The three skills you need to get a first job in trading in 2018

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But can you solve a Rubik's cube?

If you want a trading job at an investment bank or a fund or hedge fund today, you'll need a strong interest in the markets. You will also need a deep understanding of and tolerance for risk, and an ability to get up at 5am most days. However, while these factors are still necessary for the aspiring trader, they're no longer sufficient.

Olivier Bossard is Professor of Finance and Executive Director of the MSc Finance at HEC Paris, which was ranked first globally by the FT this year. A former derivatives trader at SocGen and Lehman Brothers, he's been teaching aspiring traders full-time since 2012. Bossard says his students arrive with misconceptions about what it takes to get into trading now, and that his role is to help them understand what contemporary trading jobs involve.

For everyone who's not a student at HEC, these are the three insights Bossard imparts.

1. You're going to need to be a strong mathematician with an ability to withstand pressure

You're not going to get into trading if you're not a strong mathematician. "Strong mathematical skills, trading discipline and resistance to high pressure remain the key skills to land a job and be successful in trading," says Bossard. For this reason, he says candidates for trading jobs are often asked to solve complex problems during interviews - expect to be asked to solve mathematical questions, or even to complete a Rubik's cube under pressure.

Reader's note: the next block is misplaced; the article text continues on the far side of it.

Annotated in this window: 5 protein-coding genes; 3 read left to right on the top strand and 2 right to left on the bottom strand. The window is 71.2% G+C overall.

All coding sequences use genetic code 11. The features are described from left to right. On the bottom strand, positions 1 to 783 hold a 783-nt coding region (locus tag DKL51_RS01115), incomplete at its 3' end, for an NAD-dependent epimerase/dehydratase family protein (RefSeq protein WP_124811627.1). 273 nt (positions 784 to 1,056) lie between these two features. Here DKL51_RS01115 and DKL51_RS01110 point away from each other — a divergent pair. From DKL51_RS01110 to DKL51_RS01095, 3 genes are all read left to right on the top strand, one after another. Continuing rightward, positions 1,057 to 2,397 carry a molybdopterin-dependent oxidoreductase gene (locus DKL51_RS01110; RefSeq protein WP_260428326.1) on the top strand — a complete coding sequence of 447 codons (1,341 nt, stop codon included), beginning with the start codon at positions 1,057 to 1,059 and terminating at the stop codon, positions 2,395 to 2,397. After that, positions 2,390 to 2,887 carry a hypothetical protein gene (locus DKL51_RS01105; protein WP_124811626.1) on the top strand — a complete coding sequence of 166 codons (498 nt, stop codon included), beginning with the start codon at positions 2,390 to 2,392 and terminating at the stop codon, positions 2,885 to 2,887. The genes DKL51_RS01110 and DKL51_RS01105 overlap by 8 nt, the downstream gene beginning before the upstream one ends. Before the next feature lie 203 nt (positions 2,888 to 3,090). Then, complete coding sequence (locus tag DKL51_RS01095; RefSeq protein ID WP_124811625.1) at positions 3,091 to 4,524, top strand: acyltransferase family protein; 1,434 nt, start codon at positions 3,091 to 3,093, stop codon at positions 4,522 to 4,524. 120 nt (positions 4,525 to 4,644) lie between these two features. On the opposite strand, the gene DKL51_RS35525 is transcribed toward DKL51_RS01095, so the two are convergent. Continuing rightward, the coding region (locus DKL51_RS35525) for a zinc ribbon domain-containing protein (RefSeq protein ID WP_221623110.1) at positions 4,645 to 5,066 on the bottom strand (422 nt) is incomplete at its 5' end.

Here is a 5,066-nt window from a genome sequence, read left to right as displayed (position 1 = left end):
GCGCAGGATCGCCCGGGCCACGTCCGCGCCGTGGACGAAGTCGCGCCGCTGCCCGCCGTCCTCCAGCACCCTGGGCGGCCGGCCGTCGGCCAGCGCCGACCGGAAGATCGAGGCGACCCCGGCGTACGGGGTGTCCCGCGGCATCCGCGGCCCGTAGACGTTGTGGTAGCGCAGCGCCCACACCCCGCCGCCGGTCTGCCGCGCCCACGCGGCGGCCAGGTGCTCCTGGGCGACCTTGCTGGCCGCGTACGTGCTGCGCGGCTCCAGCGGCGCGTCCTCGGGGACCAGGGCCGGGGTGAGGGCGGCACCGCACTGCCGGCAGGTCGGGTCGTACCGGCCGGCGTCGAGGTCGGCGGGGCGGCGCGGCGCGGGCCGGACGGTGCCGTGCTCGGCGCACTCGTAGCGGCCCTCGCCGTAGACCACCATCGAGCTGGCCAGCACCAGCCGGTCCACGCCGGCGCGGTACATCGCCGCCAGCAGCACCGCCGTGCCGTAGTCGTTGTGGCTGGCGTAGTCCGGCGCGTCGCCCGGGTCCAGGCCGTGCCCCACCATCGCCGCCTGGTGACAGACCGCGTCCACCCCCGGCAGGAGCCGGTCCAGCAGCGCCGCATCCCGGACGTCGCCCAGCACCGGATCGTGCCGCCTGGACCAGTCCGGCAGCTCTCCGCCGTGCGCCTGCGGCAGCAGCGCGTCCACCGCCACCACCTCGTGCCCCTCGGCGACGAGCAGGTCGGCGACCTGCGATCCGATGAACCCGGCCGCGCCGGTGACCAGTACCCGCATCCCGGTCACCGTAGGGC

2. You're going to need at least a basic understanding of coding 

If you want to be a systematic trader developing the algorithms that underpin electronic trading strategies, you'll need to be able to code. For most other trading jobs, Bossard says you won't need to be a brilliant coder, but you will need to have a, "basic understanding of how oriented-object programming and functional/procedural programming work.' This can be acquired through an introductory course in C++,  C# or Python, he suggests.

Bossard says your aim should not be to program like a technologist, but to understand how technologists think: "It is about being able to interact with technologists and to understand the challenges they face and the solutions they're creating. You need to be able to work across the implementation chain - from conceptualization to coding and then to validation."

3. You're going need to understand complex risk calculations 

Lastly, Bossard says you'll need to understand technical risk calculations. Thanks to the Fundamental Review of the Trading Book (FRTB), which is being implemented in 2019, he says traders will need much greater understanding of (new standardized) methodologies for calculating risk than traders ever had in the past. "Previously, traders did not have to calculate their Expected Shortfall (ES), however now this must be calculated on a daily basis in addition to the conventional Value-at-Risk (VaR)," he says. It will also help if you understand what XVA exposure is - how it's computed, and how it can be hedged against. This too means you'll need impressive mathematical abilities (see 1).

Bossard says the most desirable students combine all of the above with (typically), a bachelors degree in maths or computing and a "high-level MSc in Finance programme." Of course, he might be expected to say the latter given his role heading the masters in finance at HEC....

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